JUST off the main road that snakes up the middle of Old Mission Peninsula here, a bulldozer and half a dozen workers prepare a grove of cherry trees for clearance. A second crew lays down an asphalt road into a condo development known as Underwood Farms.
The development has chiseled away at one of American agriculture's most treasured microclimates - this 16-by-3-mile peninsula flanked and protected by two bays that extend the growing season for world-famous Michigan tart cherries. The 27 square miles of wetlands, pasture, spruce trees, and apple and cherry farms is also the major tourist attraction for this unspoiled part of the northern Midwest.
In a historic move that is being lauded by local, state, and national organizations alike, a grass-roots group stood up last week and said ``no'' to more development here.
The 5,000-population Peninsula Township has narrowly agreed to more taxes to fund a program intended to preserve farmland and scenic views as they are. The idea has major implications for every local community in the United States that is being buffeted by development pressures but is sitting on its hands, waiting for government to do something.
``I'm convinced it could well become a model for the rest of the Midwest and beyond,'' says Dennis Bidwell, director of land protection for the Washington-based American Farmland Trust. Similar ideas have been used in a half dozen states, mostly on the East or West coasts. But the Michigan vote is the first to come out of a grass-roots effort at the local level.
``We believe the Peninsula Township program will serve as an inspiration for communities across the country seeking new tools for protecting their threatened farmland,'' Mr. Bidwell says.
By a margin of 1,208 to 1,081, voters approved a tax increase of 1.2 mills to raise $2.6 million over 15 years. The money will be used to purchase the development rights to about 20 percent of the peninsula's best farmland with scenic views. The tax increase will cost about $62 per year for the owner of a home with a market value of $100,000.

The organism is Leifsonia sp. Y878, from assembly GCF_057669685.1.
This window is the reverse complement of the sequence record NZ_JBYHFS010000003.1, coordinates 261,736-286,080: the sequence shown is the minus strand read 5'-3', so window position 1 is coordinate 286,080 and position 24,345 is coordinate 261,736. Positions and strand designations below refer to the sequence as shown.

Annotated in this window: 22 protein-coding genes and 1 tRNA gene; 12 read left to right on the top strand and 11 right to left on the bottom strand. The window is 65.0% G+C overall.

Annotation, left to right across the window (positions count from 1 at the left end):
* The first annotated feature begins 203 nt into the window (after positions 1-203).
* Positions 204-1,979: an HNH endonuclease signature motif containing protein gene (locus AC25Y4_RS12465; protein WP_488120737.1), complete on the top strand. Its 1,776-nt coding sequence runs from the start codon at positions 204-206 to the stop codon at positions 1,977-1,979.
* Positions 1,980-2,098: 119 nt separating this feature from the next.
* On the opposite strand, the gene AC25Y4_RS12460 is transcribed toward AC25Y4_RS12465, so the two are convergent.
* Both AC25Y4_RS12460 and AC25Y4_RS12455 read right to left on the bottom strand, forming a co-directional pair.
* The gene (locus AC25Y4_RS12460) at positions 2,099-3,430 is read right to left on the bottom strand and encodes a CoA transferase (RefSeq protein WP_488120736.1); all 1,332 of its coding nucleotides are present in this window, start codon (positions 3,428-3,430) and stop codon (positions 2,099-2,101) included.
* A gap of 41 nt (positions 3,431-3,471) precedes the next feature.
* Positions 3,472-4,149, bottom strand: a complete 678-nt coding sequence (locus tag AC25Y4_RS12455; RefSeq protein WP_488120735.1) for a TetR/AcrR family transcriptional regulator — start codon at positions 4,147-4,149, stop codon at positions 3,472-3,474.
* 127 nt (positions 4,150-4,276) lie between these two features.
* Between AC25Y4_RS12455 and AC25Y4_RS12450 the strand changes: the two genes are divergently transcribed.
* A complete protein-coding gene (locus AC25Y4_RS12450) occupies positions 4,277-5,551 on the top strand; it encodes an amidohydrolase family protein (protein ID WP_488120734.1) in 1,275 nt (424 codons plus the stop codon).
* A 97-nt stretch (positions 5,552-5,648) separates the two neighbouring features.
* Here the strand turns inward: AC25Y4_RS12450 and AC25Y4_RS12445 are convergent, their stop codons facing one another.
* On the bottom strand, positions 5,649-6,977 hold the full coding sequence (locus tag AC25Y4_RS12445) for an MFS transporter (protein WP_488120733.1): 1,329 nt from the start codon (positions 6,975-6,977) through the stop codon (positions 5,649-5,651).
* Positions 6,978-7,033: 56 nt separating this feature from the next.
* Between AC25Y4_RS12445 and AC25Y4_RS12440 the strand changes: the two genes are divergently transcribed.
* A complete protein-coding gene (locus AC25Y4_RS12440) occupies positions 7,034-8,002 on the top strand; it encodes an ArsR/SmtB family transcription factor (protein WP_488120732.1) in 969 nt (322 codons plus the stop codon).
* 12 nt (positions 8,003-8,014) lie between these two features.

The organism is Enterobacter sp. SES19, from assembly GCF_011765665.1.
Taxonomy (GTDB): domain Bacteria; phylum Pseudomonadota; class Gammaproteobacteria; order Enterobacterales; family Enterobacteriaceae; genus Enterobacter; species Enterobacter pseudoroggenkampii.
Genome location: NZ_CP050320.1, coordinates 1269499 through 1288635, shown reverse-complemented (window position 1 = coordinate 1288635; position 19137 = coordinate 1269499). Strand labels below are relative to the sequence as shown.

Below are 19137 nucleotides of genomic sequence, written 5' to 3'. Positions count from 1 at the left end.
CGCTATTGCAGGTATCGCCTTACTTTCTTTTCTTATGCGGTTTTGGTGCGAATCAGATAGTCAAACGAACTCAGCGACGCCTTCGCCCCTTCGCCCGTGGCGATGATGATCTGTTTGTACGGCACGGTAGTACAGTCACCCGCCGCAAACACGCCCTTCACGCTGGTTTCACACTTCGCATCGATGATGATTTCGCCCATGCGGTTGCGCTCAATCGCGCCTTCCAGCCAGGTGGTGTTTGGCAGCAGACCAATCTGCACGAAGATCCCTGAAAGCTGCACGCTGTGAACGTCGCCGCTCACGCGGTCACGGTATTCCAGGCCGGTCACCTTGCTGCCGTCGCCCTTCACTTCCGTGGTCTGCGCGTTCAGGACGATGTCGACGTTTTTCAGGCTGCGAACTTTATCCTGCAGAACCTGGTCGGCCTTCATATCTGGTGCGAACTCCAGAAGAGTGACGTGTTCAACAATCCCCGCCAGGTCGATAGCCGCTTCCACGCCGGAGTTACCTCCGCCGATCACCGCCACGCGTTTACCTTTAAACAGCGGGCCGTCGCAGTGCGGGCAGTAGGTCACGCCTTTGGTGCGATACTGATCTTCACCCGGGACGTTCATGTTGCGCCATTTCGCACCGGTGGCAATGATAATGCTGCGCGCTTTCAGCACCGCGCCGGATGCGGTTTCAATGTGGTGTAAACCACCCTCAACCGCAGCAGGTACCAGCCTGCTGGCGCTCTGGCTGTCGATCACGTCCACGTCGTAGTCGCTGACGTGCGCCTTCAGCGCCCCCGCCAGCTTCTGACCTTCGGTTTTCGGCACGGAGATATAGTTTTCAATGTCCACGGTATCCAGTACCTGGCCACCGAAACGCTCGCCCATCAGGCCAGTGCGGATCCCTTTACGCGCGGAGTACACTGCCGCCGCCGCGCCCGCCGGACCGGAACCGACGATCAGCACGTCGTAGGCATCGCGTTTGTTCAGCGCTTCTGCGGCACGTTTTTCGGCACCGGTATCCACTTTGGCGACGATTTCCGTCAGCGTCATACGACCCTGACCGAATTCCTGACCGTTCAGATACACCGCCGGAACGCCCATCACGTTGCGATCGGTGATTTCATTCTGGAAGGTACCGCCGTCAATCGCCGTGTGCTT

The township will use the funds to buy the development rights from farmers to some 1,000 to 2,000 acres. The cost of development rights is the difference between the price a farmer could get by developing the land for residential use as opposed to its value for farming only. Gordon Hayward, a township planner, says that averages out to about $2,000 per acre, though some will be more and others less depending on views and agricultural values.
The development vs. farmland issue has been heating up here for about 10 years. Since 1984, some 53 new homes a year have been built on the peninsula, which is a centerpiece tourist attraction for the entire Grand Traverse Bay region. Each new property generated concern that the rustic nature of the area might be irreversibly altered.
Beginning about 18 months ago, a group of local citizens began to examine ways to take more control of the direction in which the area was headed. They examined so-called PDR (purchase of development rights) agreements in several parts of the country, notably Baltimore County, Md., where more than 98,000 acres of farmland have been protected, and Marin County, Calif., where 24,000 acres have been preserved.
``We tailored what we found in those measures to what we felt would work here,'' says John Wunsch, who headed the local committee. One key feature is that participation is voluntary. Farmers may still sell their land to developers, but now they have an option of not doing so.
Lifelong peninsula farmer Walter Johnson, whose family first owned land here in 1879, will get about $350,000. For tax reasons, he is trying to have the money paid in yearly installments, which he says will go to pay off old debts and the purchase of about $100,000 in new cherry-harvesting equipment.
Pointing to a 50-acre shoreline development he participated in, which includes manicured lawns, street-lighted roads, and man-made fountains, Johnson now says: ``I object to what I am seeing on aesthetic and ecological grounds.'' He says natural wetlands were filled in and streams diverted into a fake pond with color-lit fountains.
Farmer Ann Fouch opposed the proposal because she didn't feel much more land would be subdivided. She felt that the program was unfair to senior citizens and those with lots of taxable land. ``We just had a break in our taxes, and now they are going up,'' she says.
But most say the measure merely offers options that farmers previously did not have. ``Every town in the country that is wrestling with growth issues can take its cue from this,'' adds Glen Chown, director of the Grand Traverse Regional Land Conservancy.
``It has created a whole new playing field for growth management.''